Tuesday, April 26, 2011

Film Review | The Conspirator

Northern Exposure

by Thomas Delapa

It was a Southerner, William Faulkner, who said, “The past is never dead, it’s not even past.”

And so too with the Civil War, 150 years hence. With modern America’s polarizing battles on states’ rights about everything from health care to immigration law, there may be more disunion in these United States than at any time since the Vietnam War.

Set on the eve of Reconstruction, The Conspirator sets out to reconstruct the little-known, but telling, events that followed in the wake of Lincoln’s fateful assassination. Any smart 5th grader can tell you that John Wilkes Booth shot Lincoln, but how many of us know that he was only one member of a larger conspiracy that aimed to send most of Lincoln’s cabinet to kingdom come?

At the very least, Robert Redford’s weighty courtroom drama is downright rebellious in its thoughtful and reasoned pace, lined up against the scattershot caliber of today’s Hollywood. In this his best film since Quiz Show, Redford marshals winning performances from his cast, led by Robin Wright and Atonement’s James McAvoy.

One doesn’t need to be Shelby Foote to feel the 21st century reverberations in the way Redford and his screenwriters shape the story of Mary Surratt (Wright), the one woman put on trial for the conspiracy. Though she was a citizen—if a Southern sympathizer—the government ordered that she be tried in a military tribunal, not a civilian court. So although the evidence was patently circumstantial, her defense was next to impossible. Secretary of War Edwin Stanton (Kevin Kline) was out for swift revenge—and to make sure those damn, cotton-pickin’ Rebs learned their lesson.

Redford takes up Surratt’s cause, much in the same wary way that her young, inexperienced Northern lawyer, Frederick Aiken (McAvoy) does. Reluctantly taking her case, Aiken alienates his friends and his betrothed (Alexis Bledel) in his fight to save Surratt from the gallows. Like Lee at Gettysburg, Aiken faces major odds, especially with Stanton deviously tipping the scales behind the scenes.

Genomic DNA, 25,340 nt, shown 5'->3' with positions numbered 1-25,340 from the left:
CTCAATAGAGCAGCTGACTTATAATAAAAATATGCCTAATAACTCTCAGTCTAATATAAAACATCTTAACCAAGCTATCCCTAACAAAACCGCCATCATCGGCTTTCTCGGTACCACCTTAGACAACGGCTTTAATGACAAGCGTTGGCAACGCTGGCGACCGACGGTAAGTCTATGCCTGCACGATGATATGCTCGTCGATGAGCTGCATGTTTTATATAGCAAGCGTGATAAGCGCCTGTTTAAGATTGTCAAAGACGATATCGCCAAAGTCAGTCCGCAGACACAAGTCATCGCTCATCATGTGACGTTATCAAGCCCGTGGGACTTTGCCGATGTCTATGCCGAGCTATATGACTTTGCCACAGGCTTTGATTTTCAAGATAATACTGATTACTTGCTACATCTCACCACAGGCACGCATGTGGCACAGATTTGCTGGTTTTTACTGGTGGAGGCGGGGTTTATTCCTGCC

So while you’re witnessing the diligent acting from McAvoy and company, Redford’s pace will allow you time to weigh the strong evidence of irony afoot. For a trial about an insidious conspiracy, Stanton—who could be a bearded Donald Rumsfeld—is busy rigging his own conspiracy. We can also strenuously object at the way Surratt’s constitutional rights are trampled upon, this in the days following a horrific war expressly meant to save the republic and its Constitution.

While didactic, and a mite dry, The Conspirator makes its plea for truth and fairness, set off against dim, stuffy interiors that blot out the few rays of truth. The (im)moral of the story is that, in times of war, politics trump justice. But Redford serves to remind us as individuals—whether blue, red or gray—of the cowardly and dishonest choices we make when we march in lockstep to the drumbeat of expedience.


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